Generally, parsnips begin to be harvested in Wisconsin in October and November. These vegetables may be unfamiliar to you, but they are easy to prepare and are quite versatile.
At only 55 calories per half-cup serving, parsnips are an excellent source of dietary fiber, vitamins C and K, and manganese.
How to Select:
They should be hard and not bend at all. Ideally, parsnips with bases no longer than an inch in diameter are best. Larger parsnips up to 2 and ½ inches will be sweet but may need to be cored before cooking. Anything larger than that are generally quite tough.
How to Store:
Wrap in a paper towel and store in a produce bag in the refrigerator for up to two weeks.
How to Prepare:
If your parsnips came with greens attached, remove and discard (they are not edible). The skin can be scrubbed or lightly peeled. The surprisingly sweet and hardy parsnip can be oven-roasted and topped with pesto, baked in a gratin like potatoes, pan-roasted, sautéed, pureed, or braised. Smooth, sweet comforting soups work well with the addition of pureed parsnips. They also partner well with sweet potatoes as latkes. Deep-fried parsnip chips (fried in a saucepan with 2 inches of grapeseed oil heated to 375F for 1-2 minutes until golden on the edges—drain well and cool) sound unusual, but are sweet, light and crispy.
Recipe: Parsnip Apple Soup
Total Time: 45 minutes; 30 minutes active
- 2 tablespoons vegetable oil
- 3 cups diced yellow onion (1 medium onion)
- 1 1/2 pounds parsnips, peeled and diced
- 2 cups peeled and diced apple
- 2 teaspoons ground coriander
- 4 cups vegetable broth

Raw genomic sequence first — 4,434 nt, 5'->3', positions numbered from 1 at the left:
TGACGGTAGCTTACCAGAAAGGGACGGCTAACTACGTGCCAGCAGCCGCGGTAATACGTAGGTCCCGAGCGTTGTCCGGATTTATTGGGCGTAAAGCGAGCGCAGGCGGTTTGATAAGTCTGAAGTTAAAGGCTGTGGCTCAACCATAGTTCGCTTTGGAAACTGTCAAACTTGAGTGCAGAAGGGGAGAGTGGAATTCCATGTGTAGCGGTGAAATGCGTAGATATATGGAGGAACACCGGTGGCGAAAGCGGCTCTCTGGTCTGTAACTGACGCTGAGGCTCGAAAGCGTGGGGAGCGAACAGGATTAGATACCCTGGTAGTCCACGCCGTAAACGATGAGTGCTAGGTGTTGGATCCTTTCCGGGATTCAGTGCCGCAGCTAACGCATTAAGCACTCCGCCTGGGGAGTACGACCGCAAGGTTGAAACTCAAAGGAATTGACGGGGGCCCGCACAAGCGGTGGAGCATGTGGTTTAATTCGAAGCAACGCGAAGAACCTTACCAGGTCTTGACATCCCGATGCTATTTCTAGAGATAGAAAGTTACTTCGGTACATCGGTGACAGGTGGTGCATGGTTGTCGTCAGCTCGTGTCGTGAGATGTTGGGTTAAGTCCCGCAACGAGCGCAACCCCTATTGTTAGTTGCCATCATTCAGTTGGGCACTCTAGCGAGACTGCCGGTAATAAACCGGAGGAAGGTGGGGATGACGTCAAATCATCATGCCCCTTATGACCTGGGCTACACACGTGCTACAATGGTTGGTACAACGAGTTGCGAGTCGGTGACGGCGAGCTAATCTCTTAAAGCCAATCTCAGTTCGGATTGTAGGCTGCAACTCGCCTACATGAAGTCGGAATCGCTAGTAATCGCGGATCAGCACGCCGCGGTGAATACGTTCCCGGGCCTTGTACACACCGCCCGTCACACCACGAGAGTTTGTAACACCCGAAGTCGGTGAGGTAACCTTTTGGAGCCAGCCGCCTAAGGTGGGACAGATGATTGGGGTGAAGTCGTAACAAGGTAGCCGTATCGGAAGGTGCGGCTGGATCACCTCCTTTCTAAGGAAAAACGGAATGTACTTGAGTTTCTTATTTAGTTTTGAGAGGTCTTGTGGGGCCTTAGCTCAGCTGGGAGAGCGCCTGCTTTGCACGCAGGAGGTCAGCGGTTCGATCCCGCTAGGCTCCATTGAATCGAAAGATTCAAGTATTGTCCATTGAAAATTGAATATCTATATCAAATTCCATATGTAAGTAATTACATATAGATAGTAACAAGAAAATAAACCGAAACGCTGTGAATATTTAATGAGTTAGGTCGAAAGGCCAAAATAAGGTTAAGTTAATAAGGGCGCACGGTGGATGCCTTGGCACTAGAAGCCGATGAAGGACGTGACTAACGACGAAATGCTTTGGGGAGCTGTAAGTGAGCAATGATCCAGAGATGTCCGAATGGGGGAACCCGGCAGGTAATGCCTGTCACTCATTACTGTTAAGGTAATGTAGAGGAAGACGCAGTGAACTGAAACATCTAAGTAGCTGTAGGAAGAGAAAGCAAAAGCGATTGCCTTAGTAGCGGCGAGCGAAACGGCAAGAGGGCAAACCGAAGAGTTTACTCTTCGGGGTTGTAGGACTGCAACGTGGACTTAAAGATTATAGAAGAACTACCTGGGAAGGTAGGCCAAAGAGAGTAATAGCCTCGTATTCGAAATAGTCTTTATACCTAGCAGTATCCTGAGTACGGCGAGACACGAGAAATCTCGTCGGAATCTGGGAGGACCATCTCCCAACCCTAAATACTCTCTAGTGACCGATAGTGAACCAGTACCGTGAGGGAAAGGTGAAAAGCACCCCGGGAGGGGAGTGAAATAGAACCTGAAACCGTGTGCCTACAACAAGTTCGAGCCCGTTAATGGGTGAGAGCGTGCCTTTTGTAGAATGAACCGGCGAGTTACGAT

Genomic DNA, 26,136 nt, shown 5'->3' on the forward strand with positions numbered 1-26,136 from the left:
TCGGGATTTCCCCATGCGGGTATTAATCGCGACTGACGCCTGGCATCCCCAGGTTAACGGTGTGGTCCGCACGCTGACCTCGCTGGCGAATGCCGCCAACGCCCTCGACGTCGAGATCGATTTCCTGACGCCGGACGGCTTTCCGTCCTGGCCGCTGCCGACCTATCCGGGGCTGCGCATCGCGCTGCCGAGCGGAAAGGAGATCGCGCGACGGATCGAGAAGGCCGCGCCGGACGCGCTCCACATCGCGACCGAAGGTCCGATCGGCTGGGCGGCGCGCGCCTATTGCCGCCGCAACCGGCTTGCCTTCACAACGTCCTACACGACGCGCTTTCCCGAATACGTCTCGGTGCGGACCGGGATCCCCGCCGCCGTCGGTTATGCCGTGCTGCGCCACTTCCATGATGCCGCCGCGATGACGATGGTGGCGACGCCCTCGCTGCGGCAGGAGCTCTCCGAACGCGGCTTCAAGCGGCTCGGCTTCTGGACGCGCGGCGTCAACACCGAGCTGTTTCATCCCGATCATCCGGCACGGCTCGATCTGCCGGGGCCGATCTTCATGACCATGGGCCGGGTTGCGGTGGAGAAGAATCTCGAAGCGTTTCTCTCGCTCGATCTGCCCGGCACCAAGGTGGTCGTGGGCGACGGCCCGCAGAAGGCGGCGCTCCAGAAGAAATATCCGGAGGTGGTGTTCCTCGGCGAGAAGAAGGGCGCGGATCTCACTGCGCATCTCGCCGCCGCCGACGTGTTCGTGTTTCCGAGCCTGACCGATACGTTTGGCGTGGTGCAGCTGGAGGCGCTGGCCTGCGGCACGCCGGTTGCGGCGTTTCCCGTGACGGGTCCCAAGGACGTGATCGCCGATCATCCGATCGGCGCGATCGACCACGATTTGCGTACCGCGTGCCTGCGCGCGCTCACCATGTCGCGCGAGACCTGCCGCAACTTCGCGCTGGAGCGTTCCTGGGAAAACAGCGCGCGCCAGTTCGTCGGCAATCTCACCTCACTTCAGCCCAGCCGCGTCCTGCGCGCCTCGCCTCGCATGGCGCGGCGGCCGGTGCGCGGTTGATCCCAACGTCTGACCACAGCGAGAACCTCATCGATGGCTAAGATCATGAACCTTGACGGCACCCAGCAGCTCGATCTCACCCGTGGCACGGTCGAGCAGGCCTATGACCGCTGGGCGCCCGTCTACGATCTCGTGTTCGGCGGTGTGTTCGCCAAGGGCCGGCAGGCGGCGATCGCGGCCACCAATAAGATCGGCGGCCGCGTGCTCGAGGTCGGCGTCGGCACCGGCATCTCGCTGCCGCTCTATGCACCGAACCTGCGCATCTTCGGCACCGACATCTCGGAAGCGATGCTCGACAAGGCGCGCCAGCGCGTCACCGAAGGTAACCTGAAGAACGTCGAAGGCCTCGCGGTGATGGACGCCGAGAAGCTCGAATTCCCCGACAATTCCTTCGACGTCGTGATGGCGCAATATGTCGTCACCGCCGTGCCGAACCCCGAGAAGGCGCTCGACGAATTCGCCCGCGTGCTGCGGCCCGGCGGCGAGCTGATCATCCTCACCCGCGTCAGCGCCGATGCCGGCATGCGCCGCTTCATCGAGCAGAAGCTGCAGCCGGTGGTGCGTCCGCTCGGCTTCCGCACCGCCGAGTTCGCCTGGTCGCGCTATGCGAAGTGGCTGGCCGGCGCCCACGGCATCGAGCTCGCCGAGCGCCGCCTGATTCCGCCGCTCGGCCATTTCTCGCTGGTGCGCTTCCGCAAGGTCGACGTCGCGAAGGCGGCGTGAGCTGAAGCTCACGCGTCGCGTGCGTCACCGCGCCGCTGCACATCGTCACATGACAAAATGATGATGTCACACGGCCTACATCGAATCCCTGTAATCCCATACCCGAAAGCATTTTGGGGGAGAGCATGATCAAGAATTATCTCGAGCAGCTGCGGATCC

- 1 cup heavy cream or milk
- 1/2 cup minced parsley
- Ground black pepper
- 4 ounces chèvre (optional)
Heat a stockpot over medium-high heat and sauté the onion in the oil for 5 minutes. Add the parsnips and apples and sauté another 6-8 minutes, stirring occasionally. Add the coriander, a pinch of salt and the broth and bring to a boil. Reduce heat to a simmer and cook for 10-15 minutes until parsnips are soft. Remove from heat and add the cream or milk, parsley and a pinch each of salt and pepper. Use a food processor or blender to puree the soup (in small batches if necessary). Season with salt and pepper and serve warm with a small dollop of chèvre on top.
285 calories, 7g. fat, 12 mg. cholesterol, 524 mg. sodium, 41 g. carbohydrate, 12 g. fiber, 8 g. protein
Don’t be fooled by the intimidating title, Chez Panisse Vegetables by Alice Waters has incredibly simple recipes that use parsnips, including Grilled Parsnips, Parsnip and Potato Puree, Parsnip Chips, and Roasted Winter Vegetables. You can find this book through the Hudson Public Library system.
What about you?
How have you used parsnips successfully in your own cooking? Share you ideas!
Want to see more local, fresh produce in your fridge? Consider becoming an owner of the Hudson Grocery Cooperative—which will be a locally-owned, full-service grocery store that offers diverse food and product choices including organic, sustainable and regionally sourced options for our community
Image and recipe credit: Welcome to the Table